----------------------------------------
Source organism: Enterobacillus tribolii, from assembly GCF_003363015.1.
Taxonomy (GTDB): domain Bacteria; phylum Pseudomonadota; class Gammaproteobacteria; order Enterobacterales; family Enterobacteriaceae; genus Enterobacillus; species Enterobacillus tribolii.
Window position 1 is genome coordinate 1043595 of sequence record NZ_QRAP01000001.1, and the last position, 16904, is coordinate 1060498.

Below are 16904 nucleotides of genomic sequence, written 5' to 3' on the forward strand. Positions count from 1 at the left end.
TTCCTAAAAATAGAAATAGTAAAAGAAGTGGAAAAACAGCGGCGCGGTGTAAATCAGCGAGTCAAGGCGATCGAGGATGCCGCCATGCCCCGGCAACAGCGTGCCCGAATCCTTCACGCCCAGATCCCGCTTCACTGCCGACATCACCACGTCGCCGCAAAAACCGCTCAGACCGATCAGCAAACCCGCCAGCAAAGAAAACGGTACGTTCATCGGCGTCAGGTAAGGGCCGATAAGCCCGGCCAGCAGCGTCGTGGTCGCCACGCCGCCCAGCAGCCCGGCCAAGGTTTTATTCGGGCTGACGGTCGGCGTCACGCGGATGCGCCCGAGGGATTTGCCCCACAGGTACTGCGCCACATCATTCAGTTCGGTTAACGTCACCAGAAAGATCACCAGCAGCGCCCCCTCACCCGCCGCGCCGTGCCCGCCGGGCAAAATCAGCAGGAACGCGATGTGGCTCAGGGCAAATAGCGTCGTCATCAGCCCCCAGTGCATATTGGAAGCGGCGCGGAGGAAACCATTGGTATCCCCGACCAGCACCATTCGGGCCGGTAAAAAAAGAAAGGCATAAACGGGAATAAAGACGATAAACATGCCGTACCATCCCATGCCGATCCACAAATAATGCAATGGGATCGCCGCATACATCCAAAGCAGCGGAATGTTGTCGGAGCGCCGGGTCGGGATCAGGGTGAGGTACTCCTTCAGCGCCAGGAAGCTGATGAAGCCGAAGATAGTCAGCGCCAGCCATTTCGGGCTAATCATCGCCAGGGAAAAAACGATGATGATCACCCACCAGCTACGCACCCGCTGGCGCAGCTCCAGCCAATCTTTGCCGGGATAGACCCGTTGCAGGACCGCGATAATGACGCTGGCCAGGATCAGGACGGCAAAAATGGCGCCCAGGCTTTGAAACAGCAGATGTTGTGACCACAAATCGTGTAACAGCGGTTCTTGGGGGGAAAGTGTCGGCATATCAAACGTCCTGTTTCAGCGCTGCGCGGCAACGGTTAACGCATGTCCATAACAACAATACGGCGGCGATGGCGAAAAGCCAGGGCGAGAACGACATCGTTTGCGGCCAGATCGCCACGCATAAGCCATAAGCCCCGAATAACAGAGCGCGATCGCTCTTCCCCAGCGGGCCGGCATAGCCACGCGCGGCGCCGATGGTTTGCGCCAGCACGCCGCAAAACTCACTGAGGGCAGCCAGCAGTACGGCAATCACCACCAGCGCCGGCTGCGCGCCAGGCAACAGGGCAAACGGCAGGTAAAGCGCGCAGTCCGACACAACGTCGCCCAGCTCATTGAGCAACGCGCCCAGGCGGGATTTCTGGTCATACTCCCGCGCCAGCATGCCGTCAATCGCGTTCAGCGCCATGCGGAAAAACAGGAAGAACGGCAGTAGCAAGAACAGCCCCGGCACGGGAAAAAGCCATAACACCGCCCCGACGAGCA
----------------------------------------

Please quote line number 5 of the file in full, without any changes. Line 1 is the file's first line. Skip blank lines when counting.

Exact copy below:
TTCCTAAAAATAGAAATAGTAAAAGAAGTGGAAAAACAGCGGCGCGGTGTAAATCAGCGAGTCAAGGCGATCGAGGATGCCGCCATGCCCCGGCAACAGCGTGCCCGAATCCTTCACGCCCAGATCCCGCTTCACTGCCGACATCACCACGTCGCCGCAAAAACCGCTCAGACCGATCAGCAAACCCGCCAGCAAAGAAAACGGTACGTTCATCGGCGTCAGGTAAGGGCCGATAAGCCCGGCCAGCAGCGTCGTGGTCGCCACGCCGCCCAGCAGCCCGGCCAAGGTTTTATTCGGGCTGACGGTCGGCGTCACGCGGATGCGCCCGAGGGATTTGCCCCACAGGTACTGCGCCACATCATTCAGTTCGGTTAACGTCACCAGAAAGATCACCAGCAGCGCCCCCTCACCCGCCGCGCCGTGCCCGCCGGGCAAAATCAGCAGGAACGCGATGTGGCTCAGGGCAAATAGCGTCGTCATCAGCCCCCAGTGCATATTGGAAGCGGCGCGGAGGAAACCATTGGTATCCCCGACCAGCACCATTCGGGCCGGTAAAAAAAGAAAGGCATAAACGGGAATAAAGACGATAAACATGCCGTACCATCCCATGCCGATCCACAAATAATGCAATGGGATCGCCGCATACATCCAAAGCAGCGGAATGTTGTCGGAGCGCCGGGTCGGGATCAGGGTGAGGTACTCCTTCAGCGCCAGGAAGCTGATGAAGCCGAAGATAGTCAGCGCCAGCCATTTCGGGCTAATCATCGCCAGGGAAAAAACGATGATGATCACCCACCAGCTACGCACCCGCTGGCGCAGCTCCAGCCAATCTTTGCCGGGATAGACCCGTTGCAGGACCGCGATAATGACGCTGGCCAGGATCAGGACGGCAAAAATGGCGCCCAGGCTTTGAAACAGCAGATGTTGTGACCACAAATCGTGTAACAGCGGTTCTTGGGGGGAAAGTGTCGGCATATCAAACGTCCTGTTTCAGCGCTGCGCGGCAACGGTTAACGCATGTCCATAACAACAATACGGCGGCGATGGCGAAAAGCCAGGGCGAGAACGACATCGTTTGCGGCCAGATCGCCACGCATAAGCCATAAGCCCCGAATAACAGAGCGCGATCGCTCTTCCCCAGCGGGCCGGCATAGCCACGCGCGGCGCCGATGGTTTGCGCCAGCACGCCGCAAAACTCACTGAGGGCAGCCAGCAGTACGGCAATCACCACCAGCGCCGGCTGCGCGCCAGGCAACAGGGCAAACGGCAGGTAAAGCGCGCAGTCCGACACAACGTCGCCCAGCTCATTGAGCAACGCGCCCAGGCGGGATTTCTGGTCATACTCCCGCGCCAGCATGCCGTCAATCGCGTTCAGCGCCATGCGGAAAAACAGGAAGAACGGCAGTAGCAAGAACAGCCCCGGCACGGGAAAAAGCCATAACACCGCCCCGACGAGCA